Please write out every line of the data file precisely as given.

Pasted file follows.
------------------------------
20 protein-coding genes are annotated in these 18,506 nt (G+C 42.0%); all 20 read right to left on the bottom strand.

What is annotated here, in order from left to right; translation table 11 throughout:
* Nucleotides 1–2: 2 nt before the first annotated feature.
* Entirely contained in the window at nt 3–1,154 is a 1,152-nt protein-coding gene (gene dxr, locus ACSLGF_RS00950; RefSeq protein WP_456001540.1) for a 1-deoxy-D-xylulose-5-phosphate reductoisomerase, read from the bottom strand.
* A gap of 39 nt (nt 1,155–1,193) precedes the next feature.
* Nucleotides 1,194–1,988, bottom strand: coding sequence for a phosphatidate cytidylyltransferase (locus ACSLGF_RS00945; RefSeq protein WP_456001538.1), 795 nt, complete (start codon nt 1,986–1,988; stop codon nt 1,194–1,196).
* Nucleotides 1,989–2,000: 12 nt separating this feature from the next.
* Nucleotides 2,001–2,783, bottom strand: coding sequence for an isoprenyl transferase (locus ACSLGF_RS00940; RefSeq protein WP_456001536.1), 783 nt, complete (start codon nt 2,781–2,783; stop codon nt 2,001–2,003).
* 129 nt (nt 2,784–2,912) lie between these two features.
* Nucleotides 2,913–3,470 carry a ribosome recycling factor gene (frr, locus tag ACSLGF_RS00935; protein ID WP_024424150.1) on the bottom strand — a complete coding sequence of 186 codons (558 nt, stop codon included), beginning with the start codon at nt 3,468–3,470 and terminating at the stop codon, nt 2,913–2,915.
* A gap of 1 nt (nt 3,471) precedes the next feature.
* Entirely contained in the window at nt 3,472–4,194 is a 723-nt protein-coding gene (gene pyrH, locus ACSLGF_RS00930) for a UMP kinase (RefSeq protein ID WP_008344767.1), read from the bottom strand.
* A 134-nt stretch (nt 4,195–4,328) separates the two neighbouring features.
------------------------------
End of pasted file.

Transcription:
20 protein-coding genes are annotated in these 18,506 nt (G+C 42.0%); all 20 read right to left on the bottom strand.

What is annotated here, in order from left to right; translation table 11 throughout:
* Nucleotides 1–2: 2 nt before the first annotated feature.
* Entirely contained in the window at nt 3–1,154 is a 1,152-nt protein-coding gene (gene dxr, locus ACSLGF_RS00950; RefSeq protein WP_456001540.1) for a 1-deoxy-D-xylulose-5-phosphate reductoisomerase, read from the bottom strand.
* A gap of 39 nt (nt 1,155–1,193) precedes the next feature.
* Nucleotides 1,194–1,988, bottom strand: coding sequence for a phosphatidate cytidylyltransferase (locus ACSLGF_RS00945; RefSeq protein WP_456001538.1), 795 nt, complete (start codon nt 1,986–1,988; stop codon nt 1,194–1,196).
* Nucleotides 1,989–2,000: 12 nt separating this feature from the next.
* Nucleotides 2,001–2,783, bottom strand: coding sequence for an isoprenyl transferase (locus ACSLGF_RS00940; RefSeq protein WP_456001536.1), 783 nt, complete (start codon nt 2,781–2,783; stop codon nt 2,001–2,003).
* 129 nt (nt 2,784–2,912) lie between these two features.
* Nucleotides 2,913–3,470 carry a ribosome recycling factor gene (frr, locus tag ACSLGF_RS00935; protein ID WP_024424150.1) on the bottom strand — a complete coding sequence of 186 codons (558 nt, stop codon included), beginning with the start codon at nt 3,468–3,470 and terminating at the stop codon, nt 2,913–2,915.
* A gap of 1 nt (nt 3,471) precedes the next feature.
* Entirely contained in the window at nt 3,472–4,194 is a 723-nt protein-coding gene (gene pyrH, locus ACSLGF_RS00930) for a UMP kinase (RefSeq protein ID WP_008344767.1), read from the bottom strand.
* A 134-nt stretch (nt 4,195–4,328) separates the two neighbouring features.